In the early 1990s, data warehousing and on-line analytical processing (OLAP) started widening the scope of DSS and by the turn of the millennium, new web-based DSS programs were launched. Technological advancements have seen the DSS emerge as an important constituent of the management sector. The introduction of new and better tools has seen the DSS to form an integral element of management design.

Decision Support Systems

DSSs transform data in such a way that they become useful and quality decisions can be made from them. Coming up with the right decisions usually depends on the quality of data fed into the DSS and the user’s ability to filter the data and identify trends to which one can find solutions. Generally, DSS are simply computer applications along with a human interface that can sort out, process large amounts of data, and carry out the required analyses (Druzdel, 2002, pp. 6).

A majority of people think that DSSs are a specific division of an organization, however, a majority of companies have incorporated this systems into their daily routines, for example, a number of firms frequently download and study income and revenue data, projected growth, and budget sheets, and they refresh their plans once the analysis of the current results is complete. DSSs have a solid position in firms, yet the data and decisions they are founded on are ever changing.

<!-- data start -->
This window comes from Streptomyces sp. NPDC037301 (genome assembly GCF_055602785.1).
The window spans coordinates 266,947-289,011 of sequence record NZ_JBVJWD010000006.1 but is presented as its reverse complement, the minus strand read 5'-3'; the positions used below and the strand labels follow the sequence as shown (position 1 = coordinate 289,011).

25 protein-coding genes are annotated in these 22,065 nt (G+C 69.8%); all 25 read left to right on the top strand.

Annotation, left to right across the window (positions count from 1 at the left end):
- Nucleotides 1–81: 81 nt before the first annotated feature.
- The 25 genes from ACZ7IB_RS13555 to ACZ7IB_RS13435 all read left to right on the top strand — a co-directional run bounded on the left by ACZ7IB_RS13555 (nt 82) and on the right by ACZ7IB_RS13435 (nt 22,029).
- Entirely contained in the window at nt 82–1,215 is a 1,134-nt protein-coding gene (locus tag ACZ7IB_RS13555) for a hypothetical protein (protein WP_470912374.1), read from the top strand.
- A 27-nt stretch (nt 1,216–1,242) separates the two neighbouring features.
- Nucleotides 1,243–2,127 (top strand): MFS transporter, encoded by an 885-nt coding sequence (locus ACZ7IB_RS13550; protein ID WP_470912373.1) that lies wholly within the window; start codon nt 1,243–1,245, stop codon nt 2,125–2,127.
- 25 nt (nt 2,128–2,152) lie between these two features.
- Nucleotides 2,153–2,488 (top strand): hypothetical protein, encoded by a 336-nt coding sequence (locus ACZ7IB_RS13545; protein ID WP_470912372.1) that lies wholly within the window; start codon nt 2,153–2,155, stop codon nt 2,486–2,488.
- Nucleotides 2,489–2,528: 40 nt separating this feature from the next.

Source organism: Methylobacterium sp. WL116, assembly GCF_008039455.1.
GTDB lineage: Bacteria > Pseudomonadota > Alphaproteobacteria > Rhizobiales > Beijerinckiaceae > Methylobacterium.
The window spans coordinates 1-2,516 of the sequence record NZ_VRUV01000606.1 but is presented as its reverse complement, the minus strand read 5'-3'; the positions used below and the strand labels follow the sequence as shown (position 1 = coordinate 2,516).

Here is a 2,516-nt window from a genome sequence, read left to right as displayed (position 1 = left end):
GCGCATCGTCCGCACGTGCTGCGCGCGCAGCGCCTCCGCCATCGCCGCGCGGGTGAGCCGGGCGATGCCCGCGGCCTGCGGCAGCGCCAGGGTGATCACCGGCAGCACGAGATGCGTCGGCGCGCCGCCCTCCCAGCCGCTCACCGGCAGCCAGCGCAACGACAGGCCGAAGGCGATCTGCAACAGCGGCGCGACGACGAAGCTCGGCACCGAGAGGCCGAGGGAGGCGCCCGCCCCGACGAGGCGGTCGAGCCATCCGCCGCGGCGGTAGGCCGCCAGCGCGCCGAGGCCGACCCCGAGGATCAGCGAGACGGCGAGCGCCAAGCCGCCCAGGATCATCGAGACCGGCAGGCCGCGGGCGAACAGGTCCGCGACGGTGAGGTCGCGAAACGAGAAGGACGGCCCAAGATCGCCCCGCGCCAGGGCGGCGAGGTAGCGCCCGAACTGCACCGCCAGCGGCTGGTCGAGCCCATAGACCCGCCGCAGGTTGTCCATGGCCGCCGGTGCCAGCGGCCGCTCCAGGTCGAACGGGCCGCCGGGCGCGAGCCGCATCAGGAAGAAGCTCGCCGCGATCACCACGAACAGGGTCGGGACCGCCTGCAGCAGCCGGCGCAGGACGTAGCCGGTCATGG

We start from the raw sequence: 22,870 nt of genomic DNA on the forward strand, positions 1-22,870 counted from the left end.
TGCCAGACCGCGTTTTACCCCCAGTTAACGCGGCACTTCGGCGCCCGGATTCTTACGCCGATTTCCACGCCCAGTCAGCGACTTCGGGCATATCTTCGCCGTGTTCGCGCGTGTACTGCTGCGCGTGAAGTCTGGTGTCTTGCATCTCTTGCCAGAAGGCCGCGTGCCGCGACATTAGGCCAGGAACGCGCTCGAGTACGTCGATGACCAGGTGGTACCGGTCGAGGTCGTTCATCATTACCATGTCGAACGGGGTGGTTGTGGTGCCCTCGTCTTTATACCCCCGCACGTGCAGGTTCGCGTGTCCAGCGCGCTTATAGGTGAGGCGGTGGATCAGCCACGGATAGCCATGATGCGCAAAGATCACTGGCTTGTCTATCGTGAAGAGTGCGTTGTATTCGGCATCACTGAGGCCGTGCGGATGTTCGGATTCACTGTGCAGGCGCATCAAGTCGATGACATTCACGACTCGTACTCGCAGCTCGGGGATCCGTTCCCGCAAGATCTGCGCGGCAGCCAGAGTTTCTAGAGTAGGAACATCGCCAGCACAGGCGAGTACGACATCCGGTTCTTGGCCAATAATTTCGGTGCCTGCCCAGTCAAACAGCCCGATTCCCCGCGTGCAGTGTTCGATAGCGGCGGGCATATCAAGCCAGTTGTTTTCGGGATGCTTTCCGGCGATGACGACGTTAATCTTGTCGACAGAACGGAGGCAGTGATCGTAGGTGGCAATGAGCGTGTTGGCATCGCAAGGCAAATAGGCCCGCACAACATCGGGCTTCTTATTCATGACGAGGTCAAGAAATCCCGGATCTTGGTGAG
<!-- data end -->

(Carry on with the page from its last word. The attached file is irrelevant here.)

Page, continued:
The main function of DSSs is to collect data, analyze, identify trends in the collected data, and then create strategic decisions or plans from the analyses. Whether computers, databases or persons participate in the process is usually not important, however, it is this procedure of taking unstructured records, collecting it, and after analysis, using it to assist in decision-making.

DSS can be categorized in to several models, the number of categories vary from one person to another. For example, we can have two categories when we consider the extent of data processing: passive and inactive, passive DSS only collects and analyzes data while an active DSS goes a step further and processes it. Another categorization system that considers the mode of assistance gives rise to five categories:

  • A Model driven DSS is when managers use statistical, replication, or financial models as a basis of their decisions;
  • A Communication driven DSS is when a number of people work together in coming up with a solution or plan;